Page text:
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Reserving power in a Westminster system

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Australian republican model that replaces the Queen with periodically elected Australians, while keeping the Governor-General, would be an improvement on the Westminster system, writes Robert Vose.

by Robert Vose

In theory, there are three branches of republican government and they should ideally be kept independent of each other: the three branches are the Executive, the Legislative and the Judiciary. The republic of the United States was designed so that these three branches of government are independent of each other, and this independence acts as a check and balance on the power of government.

The Westminster system does not live up to this ideal. In a Westminster system, there is no independence between the Executive and the Legislative. The Executive and the Legislative are merged in a Westminster system because the Prime Minister and Cabinet control both the Executive and the Legislative in practice. The power of the Executive is formally exercised through the Crown and is held by the monarch, but convention has it that the monarch can only act on the advice of the Prime Minister.

The reserve powers are an important part of our political system. The reserve powers should be held by an independent agent who is not the head of state nor the head of government. The reserve powers come into play in those unusual circumstances when a Prime Minister fails in their duty as either the leader of the Executive or as leader of the Legislative — and yet tries to continue in the role of Prime Minister. They are applicable whenever the Prime Minister or Premier no longer legitimately commands both the Parliament or the Government. In a Westminster system of Government the Prime Minister or Premier must be in command of both the Legislative (Lower House) and the Executive (Government) by definition.

There are two notable precedents in Australia when the reserve powers were exercised. In 1975, Gough Whitlam lost control of Parliament (the Legislative). In 1932, Jack Lang acted potentially illegally as Premier (the Executive) by hoarding state money in Sydney Town Hall during the Great Depression.

If a Prime Minster or Premier loses the confidence of Parliament, they can no longer continue with legitimacy in their role as head of government. In such a case, a Governor-General or state Governor can decide whether or not to accept the advice of the Prime Minister or Premier. As a hypothetical example, if a Prime Minister who has just lost a leadership ballot with their political party was to go straight to the Governor-General and ask her to call a general election before the new Prime Minister could be swornin – in an attempt to retain control over their party and the parliament – the Governor-General could exercise the reserve powers and refuse to act on the advice of that ousted Prime Minister. This is an example of an exercise of the reserve powers.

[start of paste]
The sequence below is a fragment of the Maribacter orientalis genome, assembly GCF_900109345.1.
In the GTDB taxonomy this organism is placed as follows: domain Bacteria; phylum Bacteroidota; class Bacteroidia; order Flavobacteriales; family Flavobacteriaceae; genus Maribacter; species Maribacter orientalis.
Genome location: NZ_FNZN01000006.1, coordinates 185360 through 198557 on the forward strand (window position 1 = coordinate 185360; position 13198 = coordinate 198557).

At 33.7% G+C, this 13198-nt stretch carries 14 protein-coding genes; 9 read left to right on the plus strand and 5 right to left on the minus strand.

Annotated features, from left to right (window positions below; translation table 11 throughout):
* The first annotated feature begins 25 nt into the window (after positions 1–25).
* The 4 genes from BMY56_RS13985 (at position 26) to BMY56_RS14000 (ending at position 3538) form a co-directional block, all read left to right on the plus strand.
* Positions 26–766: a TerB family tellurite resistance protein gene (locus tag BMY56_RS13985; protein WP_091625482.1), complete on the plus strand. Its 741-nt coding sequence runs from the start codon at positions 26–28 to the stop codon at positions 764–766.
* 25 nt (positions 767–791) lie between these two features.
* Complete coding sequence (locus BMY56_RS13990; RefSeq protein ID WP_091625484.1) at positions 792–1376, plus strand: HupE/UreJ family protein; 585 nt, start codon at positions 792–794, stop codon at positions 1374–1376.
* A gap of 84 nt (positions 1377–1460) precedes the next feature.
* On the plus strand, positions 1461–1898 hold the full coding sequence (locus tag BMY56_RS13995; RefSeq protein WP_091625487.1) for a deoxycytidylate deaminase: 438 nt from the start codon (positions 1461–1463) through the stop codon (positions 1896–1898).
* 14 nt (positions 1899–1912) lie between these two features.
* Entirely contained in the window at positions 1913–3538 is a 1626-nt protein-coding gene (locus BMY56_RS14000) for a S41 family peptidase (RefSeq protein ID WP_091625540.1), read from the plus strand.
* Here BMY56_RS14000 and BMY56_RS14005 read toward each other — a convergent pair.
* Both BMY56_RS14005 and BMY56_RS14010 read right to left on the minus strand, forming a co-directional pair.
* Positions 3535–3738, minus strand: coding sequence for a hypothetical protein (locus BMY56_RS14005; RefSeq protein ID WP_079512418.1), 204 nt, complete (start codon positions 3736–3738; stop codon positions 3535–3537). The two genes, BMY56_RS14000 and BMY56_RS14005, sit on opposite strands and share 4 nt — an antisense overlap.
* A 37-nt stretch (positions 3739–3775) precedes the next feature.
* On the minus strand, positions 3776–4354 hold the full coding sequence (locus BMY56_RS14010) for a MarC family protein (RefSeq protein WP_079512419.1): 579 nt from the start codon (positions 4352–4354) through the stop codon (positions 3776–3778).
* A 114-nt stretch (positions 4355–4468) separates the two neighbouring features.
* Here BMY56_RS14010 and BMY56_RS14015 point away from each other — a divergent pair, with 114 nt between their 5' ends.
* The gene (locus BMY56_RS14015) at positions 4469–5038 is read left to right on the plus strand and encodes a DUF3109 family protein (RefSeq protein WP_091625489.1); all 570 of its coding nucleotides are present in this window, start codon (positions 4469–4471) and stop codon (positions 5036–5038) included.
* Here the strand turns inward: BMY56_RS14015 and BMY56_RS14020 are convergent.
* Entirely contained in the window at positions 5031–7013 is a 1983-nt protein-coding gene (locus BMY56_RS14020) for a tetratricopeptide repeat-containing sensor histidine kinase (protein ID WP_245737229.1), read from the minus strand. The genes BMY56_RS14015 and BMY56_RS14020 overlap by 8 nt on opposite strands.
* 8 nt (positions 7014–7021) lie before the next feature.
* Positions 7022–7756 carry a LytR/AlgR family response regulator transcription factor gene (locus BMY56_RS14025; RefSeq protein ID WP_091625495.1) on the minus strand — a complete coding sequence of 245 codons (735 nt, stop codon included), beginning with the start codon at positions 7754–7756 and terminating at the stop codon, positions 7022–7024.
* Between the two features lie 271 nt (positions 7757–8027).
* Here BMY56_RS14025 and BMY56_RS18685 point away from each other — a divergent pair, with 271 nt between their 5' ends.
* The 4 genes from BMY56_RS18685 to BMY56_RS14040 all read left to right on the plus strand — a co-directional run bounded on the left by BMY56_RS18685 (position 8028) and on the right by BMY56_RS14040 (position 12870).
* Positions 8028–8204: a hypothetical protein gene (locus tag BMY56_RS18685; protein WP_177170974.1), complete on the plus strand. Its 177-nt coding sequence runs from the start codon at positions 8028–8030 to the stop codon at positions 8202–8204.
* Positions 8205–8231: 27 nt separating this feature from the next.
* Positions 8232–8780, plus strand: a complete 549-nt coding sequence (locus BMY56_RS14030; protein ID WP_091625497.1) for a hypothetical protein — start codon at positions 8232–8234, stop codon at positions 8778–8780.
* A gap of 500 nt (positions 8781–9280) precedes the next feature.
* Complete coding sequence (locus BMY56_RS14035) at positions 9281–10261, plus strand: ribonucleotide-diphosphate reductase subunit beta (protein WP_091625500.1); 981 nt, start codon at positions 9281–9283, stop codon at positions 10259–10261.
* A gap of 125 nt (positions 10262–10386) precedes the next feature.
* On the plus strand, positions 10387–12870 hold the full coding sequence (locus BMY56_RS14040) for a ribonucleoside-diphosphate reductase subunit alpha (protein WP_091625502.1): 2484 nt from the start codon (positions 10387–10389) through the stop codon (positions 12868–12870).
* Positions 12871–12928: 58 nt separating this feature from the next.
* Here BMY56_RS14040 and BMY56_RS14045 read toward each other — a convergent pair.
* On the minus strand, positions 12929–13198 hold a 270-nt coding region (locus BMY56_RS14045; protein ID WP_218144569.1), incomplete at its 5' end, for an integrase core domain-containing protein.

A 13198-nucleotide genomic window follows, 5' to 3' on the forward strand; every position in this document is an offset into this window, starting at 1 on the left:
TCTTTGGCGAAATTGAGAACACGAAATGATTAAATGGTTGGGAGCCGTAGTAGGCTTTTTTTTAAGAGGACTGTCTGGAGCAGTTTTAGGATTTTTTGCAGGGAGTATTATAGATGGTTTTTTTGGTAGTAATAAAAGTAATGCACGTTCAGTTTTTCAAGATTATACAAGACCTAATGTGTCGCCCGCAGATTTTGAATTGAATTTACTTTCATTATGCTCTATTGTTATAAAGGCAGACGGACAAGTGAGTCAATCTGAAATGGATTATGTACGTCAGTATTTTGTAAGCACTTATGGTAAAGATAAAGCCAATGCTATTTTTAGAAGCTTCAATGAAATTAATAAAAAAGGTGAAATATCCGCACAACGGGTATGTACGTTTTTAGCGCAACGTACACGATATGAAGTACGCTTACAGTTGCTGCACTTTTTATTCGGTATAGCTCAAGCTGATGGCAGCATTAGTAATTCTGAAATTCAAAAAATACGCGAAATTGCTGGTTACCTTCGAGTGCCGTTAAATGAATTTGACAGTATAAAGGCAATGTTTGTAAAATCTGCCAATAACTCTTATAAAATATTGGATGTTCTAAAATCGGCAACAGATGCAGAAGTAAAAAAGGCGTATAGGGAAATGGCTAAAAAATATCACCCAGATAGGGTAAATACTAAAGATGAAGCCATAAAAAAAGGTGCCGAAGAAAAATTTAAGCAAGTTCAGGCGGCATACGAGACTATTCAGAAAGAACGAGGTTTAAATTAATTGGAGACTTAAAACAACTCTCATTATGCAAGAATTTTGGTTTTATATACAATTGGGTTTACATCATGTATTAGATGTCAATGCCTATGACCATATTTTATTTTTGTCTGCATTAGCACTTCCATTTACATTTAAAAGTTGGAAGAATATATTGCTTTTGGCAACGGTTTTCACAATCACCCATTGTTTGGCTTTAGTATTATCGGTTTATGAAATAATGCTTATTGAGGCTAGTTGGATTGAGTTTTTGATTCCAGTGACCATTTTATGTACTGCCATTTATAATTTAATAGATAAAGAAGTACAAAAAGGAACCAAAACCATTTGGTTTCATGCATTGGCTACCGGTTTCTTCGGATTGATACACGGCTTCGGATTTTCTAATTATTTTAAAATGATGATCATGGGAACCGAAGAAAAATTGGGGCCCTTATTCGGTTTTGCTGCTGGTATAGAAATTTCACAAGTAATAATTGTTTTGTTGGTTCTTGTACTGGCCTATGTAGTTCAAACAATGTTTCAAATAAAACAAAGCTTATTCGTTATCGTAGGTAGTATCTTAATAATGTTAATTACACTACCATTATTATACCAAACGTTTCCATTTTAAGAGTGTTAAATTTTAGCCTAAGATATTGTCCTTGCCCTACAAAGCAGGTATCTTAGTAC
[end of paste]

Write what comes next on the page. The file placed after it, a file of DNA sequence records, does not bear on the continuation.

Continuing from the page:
Former Governor General John Kerr with the man who appointed him and he later dismissed, Gough Whitlam.

The reserve powers are an integral part of the Westminster system because of the lack of independence between the Executive and the Legislative. The agent holding the reserve powers should also be sufficiently independent of the Executive and the Legislative (as well as the Judiciary) so that they are free enough to exercise the reserve powers in a constitutional crisis. The Governor-General and state Governors are suitably independent as the Representative of the monarch, appointed on the advice of the Prime Minster or Premier. This is another check and balance on government, necessitated to correct an inherent weakness of the Westminster system. The system evolved over time, but the reserve powers held by the Governor-General could reasonably be defended on theoretical grounds.

A Copernican republic would see us replace the Queen with a periodically elected Australian as our head of state, while retaining the Governor-General who would hold the reserve powers. I believe it would be a serious mistake to do as the ARM proposes and merge the Queen with the Governor-General into the one role of the head of state in an Australian republic.

The Governor-General and state Governors are much more than local representatives of the monarch and head of state for Australia, Queen Elizabeth II. They carry out the many formal functions of the head of state on behalf of the Queen, such as providing royal assent to legislation, swearing in ministers, dissolving and opening parliament, etc. They also hold the reserve powers independently of the Prime Minister as head of government and the Queen as head of state. These reserve powers are an essential component of our Westminster system of government, as they address the inherent weakness of Westminster systems of the lack of  independence between the Executive and the Legislative.

When designing a framework and models for an Australian republic, we can aim to replace the Queen with periodically elected Australians, while keeping the Governor-General. This would keep the reserve powers at arms-length from an elected head of state. A Copernican framework for an Australian republic would, therefore, actually be an improvement on the Westminster system.

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